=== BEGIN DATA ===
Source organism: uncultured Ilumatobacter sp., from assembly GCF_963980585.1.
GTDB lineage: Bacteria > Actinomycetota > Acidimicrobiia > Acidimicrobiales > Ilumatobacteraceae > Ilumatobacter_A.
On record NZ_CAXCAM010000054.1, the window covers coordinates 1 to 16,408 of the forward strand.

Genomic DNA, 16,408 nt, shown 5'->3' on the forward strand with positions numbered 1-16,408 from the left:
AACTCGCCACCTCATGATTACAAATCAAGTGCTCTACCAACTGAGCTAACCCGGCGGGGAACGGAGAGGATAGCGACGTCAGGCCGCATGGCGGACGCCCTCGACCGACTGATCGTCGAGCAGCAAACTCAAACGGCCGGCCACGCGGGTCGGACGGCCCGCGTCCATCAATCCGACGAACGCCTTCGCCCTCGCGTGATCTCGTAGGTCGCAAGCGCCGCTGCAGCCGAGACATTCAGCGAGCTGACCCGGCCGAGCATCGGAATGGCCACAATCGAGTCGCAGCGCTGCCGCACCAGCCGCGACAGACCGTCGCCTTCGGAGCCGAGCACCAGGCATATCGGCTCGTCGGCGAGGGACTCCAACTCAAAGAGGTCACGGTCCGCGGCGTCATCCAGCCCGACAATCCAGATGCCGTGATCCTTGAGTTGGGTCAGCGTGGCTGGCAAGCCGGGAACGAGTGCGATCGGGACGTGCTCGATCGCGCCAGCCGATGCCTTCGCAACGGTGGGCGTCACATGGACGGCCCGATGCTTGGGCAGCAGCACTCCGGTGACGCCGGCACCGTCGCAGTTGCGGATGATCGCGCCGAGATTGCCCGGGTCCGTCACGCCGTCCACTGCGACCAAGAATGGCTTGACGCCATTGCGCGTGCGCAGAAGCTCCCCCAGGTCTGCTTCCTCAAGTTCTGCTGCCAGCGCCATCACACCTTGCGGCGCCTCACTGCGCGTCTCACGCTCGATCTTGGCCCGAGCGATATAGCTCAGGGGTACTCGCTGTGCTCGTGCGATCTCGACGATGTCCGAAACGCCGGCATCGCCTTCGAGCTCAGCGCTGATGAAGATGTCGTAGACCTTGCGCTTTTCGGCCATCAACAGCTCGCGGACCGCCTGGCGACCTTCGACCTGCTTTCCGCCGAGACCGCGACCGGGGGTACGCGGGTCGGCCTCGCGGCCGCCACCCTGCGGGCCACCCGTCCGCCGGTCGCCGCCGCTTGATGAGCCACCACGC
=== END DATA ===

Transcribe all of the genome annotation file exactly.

Source organism: uncultured Ilumatobacter sp., from assembly GCF_963980585.1.
GTDB lineage: Bacteria > Actinomycetota > Acidimicrobiia > Acidimicrobiales > Ilumatobacteraceae > Ilumatobacter_A.
On record NZ_CAXCAM010000054.1, the window covers coordinates 1 to 16,408 of the forward strand.

Genomic DNA, 16,408 nt, shown 5'->3' on the forward strand with positions numbered 1-16,408 from the left:
AACTCGCCACCTCATGATTACAAATCAAGTGCTCTACCAACTGAGCTAACCCGGCGGGGAACGGAGAGGATAGCGACGTCAGGCCGCATGGCGGACGCCCTCGACCGACTGATCGTCGAGCAGCAAACTCAAACGGCCGGCCACGCGGGTCGGACGGCCCGCGTCCATCAATCCGACGAACGCCTTCGCCCTCGCGTGATCTCGTAGGTCGCAAGCGCCGCTGCAGCCGAGACATTCAGCGAGCTGACCCGGCCGAGCATCGGAATGGCCACAATCGAGTCGCAGCGCTGCCGCACCAGCCGCGACAGACCGTCGCCTTCGGAGCCGAGCACCAGGCATATCGGCTCGTCGGCGAGGGACTCCAACTCAAAGAGGTCACGGTCCGCGGCGTCATCCAGCCCGACAATCCAGATGCCGTGATCCTTGAGTTGGGTCAGCGTGGCTGGCAAGCCGGGAACGAGTGCGATCGGGACGTGCTCGATCGCGCCAGCCGATGCCTTCGCAACGGTGGGCGTCACATGGACGGCCCGATGCTTGGGCAGCAGCACTCCGGTGACGCCGGCACCGTCGCAGTTGCGGATGATCGCGCCGAGATTGCCCGGGTCCGTCACGCCGTCCACTGCGACCAAGAATGGCTTGACGCCATTGCGCGTGCGCAGAAGCTCCCCCAGGTCTGCTTCCTCAAGTTCTGCTGCCAGCGCCATCACACCTTGCGGCGCCTCACTGCGCGTCTCACGCTCGATCTTGGCCCGAGCGATATAGCTCAGGGGTACTCGCTGTGCTCGTGCGATCTCGACGATGTCCGAAACGCCGGCATCGCCTTCGAGCTCAGCGCTGATGAAGATGTCGTAGACCTTGCGCTTTTCGGCCATCAACAGCTCGCGGACCGCCTGGCGACCTTCGACCTGCTTTCCGCCGAGACCGCGACCGGGGGTACGCGGGTCGGCCTCGCGGCCGCCACCCTGCGGGCCACCCGTCCGCCGGTCGCCGCCGCTTGATGAGCCACCACGC